My political views are informed by an Eleanor Rooseveltian philosophy which mixes in things like concern for the poor, the hope to provide all humans a chance to lead decent and productive lives, the creation of opportunity, a demand for justice, a desire to work forcefully for peace. Many of the great pioneers of nuclear energy were Democrats, liberal thinkers, and the greatest as far as the construction of the American nuclear infrastructure (now under assault) Glenn Seaborg. Seaborg saw the problems rising in our party – his remarks on Michael Dukakis in his book A Chemist in the Whitehouse speaks volumes. The point of electing Democrats should not be to defeat Republicans – which seems to be Kos’s ideas – but to provide a basis for good government.

      Is the restriction of nuclear energy because it does not meet arbitrary criteria that no other form of energy can meet as well good government?
      Kos and his front pagers and I have fundamental differences that cannot be bridged. I assure you that it is no loss to him, and at this point, it’s no loss to me either. I did what I could, but it could never be enough. I wish I could tell you that nuclear energy will triumph, but that’s not what I really believe. What I believe is that – as was often the case at so many other points in history – fear and ignorance will triumph.
      Unfortunately one must choose from one of two parties and have few tools to address this crisis politically. I have always chosen to vote Democratic, and I can’t imagine that I could ever vote Republican, but my experience at Kos has caused me to reflect that there should be some times where one supports neither party. I voted for Dukakis, holding my nose. But I can tell you that I was very happy to not live in Massachusetts, because rather than vote for Markey, quintessential anti-nuke, I would have stayed home, because nuclear energy saves lives and it follows therefore that if one opposes nuclear energy then, well, I’ll say it, one is guilty of murder.
      On a personal level, thank you for your kind words.
      The conclusion of my Kos tenure is no great loss for me personally. In the end it only made me apoplectic.

      Many months back, as I contemplated my inevitable banning from Kos, my friend Brian Mays, a fine nuclear engineer and scholar, did me a huge favor and downloaded all of my Kos diaries and emailed them to me, so whatever personal value they have for me and my sons when I am gone will not be lost.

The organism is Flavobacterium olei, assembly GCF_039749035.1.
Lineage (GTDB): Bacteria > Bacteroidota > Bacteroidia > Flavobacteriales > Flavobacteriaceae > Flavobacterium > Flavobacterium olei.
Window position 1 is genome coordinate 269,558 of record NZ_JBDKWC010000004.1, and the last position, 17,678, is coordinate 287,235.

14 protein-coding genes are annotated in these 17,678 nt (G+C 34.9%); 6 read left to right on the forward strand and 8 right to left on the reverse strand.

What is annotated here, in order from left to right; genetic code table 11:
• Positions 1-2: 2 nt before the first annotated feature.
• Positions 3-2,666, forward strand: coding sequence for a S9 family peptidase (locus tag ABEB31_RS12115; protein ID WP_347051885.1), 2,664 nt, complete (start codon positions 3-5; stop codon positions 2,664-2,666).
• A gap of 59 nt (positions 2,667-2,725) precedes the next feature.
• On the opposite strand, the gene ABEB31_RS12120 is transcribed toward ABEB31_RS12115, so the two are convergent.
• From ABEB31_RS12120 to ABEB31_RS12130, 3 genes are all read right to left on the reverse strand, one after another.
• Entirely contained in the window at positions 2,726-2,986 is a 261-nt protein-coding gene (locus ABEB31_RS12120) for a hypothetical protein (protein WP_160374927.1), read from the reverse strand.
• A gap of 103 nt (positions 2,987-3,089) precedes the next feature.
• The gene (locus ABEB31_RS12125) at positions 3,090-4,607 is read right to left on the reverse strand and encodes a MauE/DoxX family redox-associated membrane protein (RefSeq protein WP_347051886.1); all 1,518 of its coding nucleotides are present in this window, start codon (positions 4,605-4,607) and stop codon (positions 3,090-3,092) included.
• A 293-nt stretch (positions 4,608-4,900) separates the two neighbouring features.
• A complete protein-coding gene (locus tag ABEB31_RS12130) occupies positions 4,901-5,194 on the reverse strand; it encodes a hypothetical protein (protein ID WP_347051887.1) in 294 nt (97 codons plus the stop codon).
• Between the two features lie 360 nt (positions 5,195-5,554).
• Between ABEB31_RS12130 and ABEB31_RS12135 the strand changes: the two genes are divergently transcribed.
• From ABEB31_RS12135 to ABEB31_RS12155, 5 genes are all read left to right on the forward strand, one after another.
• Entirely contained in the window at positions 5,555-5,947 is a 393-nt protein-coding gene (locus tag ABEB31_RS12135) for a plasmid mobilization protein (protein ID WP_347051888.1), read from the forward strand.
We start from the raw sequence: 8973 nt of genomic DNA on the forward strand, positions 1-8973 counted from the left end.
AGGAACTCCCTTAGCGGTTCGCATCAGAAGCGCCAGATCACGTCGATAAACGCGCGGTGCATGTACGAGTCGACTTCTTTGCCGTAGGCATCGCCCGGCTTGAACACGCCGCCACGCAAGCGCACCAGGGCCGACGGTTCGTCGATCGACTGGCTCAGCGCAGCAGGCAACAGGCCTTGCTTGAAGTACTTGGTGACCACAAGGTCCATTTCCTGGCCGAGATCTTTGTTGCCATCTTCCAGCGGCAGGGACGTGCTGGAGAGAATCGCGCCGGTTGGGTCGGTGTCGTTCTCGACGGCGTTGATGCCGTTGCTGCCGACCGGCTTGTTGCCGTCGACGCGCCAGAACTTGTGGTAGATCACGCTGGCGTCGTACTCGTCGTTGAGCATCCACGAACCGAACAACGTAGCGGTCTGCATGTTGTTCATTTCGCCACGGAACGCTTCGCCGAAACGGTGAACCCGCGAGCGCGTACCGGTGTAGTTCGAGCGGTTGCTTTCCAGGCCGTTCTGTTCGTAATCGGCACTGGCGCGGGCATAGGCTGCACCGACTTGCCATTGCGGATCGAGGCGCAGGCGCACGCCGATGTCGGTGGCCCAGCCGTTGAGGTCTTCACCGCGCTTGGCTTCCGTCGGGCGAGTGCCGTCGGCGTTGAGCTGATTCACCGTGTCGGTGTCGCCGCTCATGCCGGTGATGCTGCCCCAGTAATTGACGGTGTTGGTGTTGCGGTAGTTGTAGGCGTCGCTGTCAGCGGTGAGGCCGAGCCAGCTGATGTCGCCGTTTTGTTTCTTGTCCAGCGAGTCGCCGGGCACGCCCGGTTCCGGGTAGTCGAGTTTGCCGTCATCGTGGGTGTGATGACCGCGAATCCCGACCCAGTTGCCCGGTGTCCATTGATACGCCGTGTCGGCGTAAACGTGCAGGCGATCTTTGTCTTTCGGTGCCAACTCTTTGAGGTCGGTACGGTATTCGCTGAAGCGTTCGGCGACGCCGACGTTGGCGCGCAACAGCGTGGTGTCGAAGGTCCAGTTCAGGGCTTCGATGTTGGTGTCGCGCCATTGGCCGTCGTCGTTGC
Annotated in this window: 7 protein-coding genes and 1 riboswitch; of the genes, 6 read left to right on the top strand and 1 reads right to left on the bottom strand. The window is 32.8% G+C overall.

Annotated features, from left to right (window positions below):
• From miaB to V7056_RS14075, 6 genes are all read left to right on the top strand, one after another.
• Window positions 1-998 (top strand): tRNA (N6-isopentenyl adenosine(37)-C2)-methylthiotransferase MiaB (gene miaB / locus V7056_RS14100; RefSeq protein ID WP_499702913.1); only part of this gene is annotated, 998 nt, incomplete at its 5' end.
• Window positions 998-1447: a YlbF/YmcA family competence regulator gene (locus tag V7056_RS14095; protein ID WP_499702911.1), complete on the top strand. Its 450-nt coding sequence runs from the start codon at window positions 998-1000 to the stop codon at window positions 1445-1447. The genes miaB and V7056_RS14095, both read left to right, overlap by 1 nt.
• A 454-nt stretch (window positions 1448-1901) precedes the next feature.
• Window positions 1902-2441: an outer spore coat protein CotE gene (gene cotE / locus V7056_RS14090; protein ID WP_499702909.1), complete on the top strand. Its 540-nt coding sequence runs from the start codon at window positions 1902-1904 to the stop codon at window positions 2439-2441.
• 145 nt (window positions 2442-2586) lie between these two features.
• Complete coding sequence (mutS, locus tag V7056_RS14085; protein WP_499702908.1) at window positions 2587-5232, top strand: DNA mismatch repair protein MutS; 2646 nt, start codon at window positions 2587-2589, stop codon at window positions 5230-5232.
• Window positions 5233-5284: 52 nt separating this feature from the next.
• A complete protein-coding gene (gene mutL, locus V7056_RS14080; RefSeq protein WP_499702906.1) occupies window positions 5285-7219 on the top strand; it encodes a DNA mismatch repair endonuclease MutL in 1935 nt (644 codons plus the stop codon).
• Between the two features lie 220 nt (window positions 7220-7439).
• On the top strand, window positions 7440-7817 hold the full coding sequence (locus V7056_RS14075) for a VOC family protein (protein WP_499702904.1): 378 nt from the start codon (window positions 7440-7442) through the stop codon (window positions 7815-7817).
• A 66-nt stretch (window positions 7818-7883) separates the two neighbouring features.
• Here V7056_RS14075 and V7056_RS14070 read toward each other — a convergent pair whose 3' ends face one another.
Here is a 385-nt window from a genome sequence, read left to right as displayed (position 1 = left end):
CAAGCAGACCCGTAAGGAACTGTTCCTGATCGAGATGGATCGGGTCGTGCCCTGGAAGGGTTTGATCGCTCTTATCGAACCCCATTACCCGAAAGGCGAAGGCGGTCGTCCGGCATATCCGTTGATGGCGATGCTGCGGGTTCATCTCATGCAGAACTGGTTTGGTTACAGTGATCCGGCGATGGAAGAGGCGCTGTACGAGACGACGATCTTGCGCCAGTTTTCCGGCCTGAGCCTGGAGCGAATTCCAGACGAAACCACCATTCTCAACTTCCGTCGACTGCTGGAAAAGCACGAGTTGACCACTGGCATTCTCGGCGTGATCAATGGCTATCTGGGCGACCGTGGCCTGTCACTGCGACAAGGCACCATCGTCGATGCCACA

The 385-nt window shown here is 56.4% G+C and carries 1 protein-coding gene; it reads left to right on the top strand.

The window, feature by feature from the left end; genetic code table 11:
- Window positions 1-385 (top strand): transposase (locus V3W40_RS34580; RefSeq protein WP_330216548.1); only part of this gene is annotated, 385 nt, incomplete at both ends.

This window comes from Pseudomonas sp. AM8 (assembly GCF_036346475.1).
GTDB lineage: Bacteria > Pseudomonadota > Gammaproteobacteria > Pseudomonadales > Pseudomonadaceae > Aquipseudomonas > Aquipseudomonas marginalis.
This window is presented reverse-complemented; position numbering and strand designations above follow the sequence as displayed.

Rod is also a friend, and a tireless worker for nuclear energy, and perhaps he will indulge me to write here again when the mood suits either or both of us. I do kick around on the internet here and there and please be assured that I continue my reading and my thinking about nuclear energy. You may contact me about any questions you may have with which I may be able to help at my email account NNadir.fp@gmail.com.

      All this said, I am profoundly disturbed by the contempt for science – genetic as well as nuclear science – on the left and think it to be equally as odious as the contempt for science on the left. These things threaten not only our country, the futures of our children and grandchildren but also our species, our entire planet, as well. As I contemplate what’s going on in the country of Seaborg, of Gibbs, the country where so many of the great nuclear pioneers came to work freely, I am increasingly filled with a sense of hopelessness.

      1. Re: “…Pointing to it, I said that it followed from the paper that anti-nukes were guilty of murder and that the murder weapon was fear and ignorance. I used that word, murder. Maybe I should have used a wimpy word like, say, um, “manslaughter” but that’s not my style and I was – and am – in fact fed up. (I hate being accused of ambiguity.)”

        No, it’s not hyperbole stating that! They’re mass murderers by the consequence of their anti-nuclear deeds. We should never pussyfooting PC around when comes to many millions of lives lost daily to bad water and no energy denied because of the off-the-wall nightmares and philosophical anti-nuke hangups of a couple of groups who want to save the world like green crusaders for Gaea-approved wind and sun power. I have relatives and friends in Africa who tell how early on Greens flew in from outside to persuade all the ignorant susceptible natives not to spoil their paradise home of humankind by stroking the evil god nuclear — Oh yes, also don’t mow savannahs and jungles over with windmills and solar farms because mankind’s homeland must be kept pristine to visit! — before flying off like they did another grand deed for mankind, but nary a wilt of these “earth do-gooders” — who hawk that best way to cure malaria in Africa is for citizens is to sleep under free nets — never stop by the back country to see all the wasting and thirst and starvation and withered crops that could’ve been avoided by clean low-footprint nuclear power and generated water. Freaking hypocrites and a half! Damn them all to a one! If only these anti-nuke con artists’ legions of clueless fretful fans could see a Nat Geo on how many real life — not speculated stats and figures of fanciful nuke perils, but REAL lives that their anti-nuke heroes are killing off every week by frustrating and denying others the use of proven clean safe power and water! Thank god some of these governments have members not so gullible and are obliging Russian offers to build reactors by. So yes NNadir, call the beasts and bastards by what they ARE by their their selfish egotistical irresponsible actions. Murders of millions every year! I’m only sorry Pandora didn’t go the route of showing the brutal real life and death en masse consequences of FUD and ignorance.